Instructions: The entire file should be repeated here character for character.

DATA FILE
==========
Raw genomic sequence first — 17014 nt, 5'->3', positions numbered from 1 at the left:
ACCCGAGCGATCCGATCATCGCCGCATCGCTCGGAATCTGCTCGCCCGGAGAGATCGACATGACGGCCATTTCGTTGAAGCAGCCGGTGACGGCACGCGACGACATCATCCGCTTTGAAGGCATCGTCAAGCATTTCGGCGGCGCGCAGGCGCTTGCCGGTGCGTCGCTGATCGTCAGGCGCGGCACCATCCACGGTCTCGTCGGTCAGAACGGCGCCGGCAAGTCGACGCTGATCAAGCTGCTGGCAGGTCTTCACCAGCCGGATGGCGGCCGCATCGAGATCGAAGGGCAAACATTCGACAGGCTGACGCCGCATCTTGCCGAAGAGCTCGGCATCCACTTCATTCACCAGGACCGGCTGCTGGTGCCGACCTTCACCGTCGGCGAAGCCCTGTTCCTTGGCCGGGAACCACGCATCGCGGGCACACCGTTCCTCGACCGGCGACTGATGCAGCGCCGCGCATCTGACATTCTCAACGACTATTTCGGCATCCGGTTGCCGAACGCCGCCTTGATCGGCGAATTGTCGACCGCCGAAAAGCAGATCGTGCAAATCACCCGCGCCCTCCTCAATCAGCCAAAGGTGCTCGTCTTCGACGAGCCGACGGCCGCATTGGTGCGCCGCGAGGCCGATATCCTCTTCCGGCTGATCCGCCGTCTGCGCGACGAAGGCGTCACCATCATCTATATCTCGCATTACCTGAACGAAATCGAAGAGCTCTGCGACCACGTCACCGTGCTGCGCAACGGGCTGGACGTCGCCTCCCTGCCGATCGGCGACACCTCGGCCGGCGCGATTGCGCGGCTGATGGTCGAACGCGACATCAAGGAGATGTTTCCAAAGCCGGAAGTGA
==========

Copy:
Raw genomic sequence first — 17014 nt, 5'->3', positions numbered from 1 at the left:
ACCCGAGCGATCCGATCATCGCCGCATCGCTCGGAATCTGCTCGCCCGGAGAGATCGACATGACGGCCATTTCGTTGAAGCAGCCGGTGACGGCACGCGACGACATCATCCGCTTTGAAGGCATCGTCAAGCATTTCGGCGGCGCGCAGGCGCTTGCCGGTGCGTCGCTGATCGTCAGGCGCGGCACCATCCACGGTCTCGTCGGTCAGAACGGCGCCGGCAAGTCGACGCTGATCAAGCTGCTGGCAGGTCTTCACCAGCCGGATGGCGGCCGCATCGAGATCGAAGGGCAAACATTCGACAGGCTGACGCCGCATCTTGCCGAAGAGCTCGGCATCCACTTCATTCACCAGGACCGGCTGCTGGTGCCGACCTTCACCGTCGGCGAAGCCCTGTTCCTTGGCCGGGAACCACGCATCGCGGGCACACCGTTCCTCGACCGGCGACTGATGCAGCGCCGCGCATCTGACATTCTCAACGACTATTTCGGCATCCGGTTGCCGAACGCCGCCTTGATCGGCGAATTGTCGACCGCCGAAAAGCAGATCGTGCAAATCACCCGCGCCCTCCTCAATCAGCCAAAGGTGCTCGTCTTCGACGAGCCGACGGCCGCATTGGTGCGCCGCGAGGCCGATATCCTCTTCCGGCTGATCCGCCGTCTGCGCGACGAAGGCGTCACCATCATCTATATCTCGCATTACCTGAACGAAATCGAAGAGCTCTGCGACCACGTCACCGTGCTGCGCAACGGGCTGGACGTCGCCTCCCTGCCGATCGGCGACACCTCGGCCGGCGCGATTGCGCGGCTGATGGTCGAACGCGACATCAAGGAGATGTTTCCAAAGCCGGAAGTGA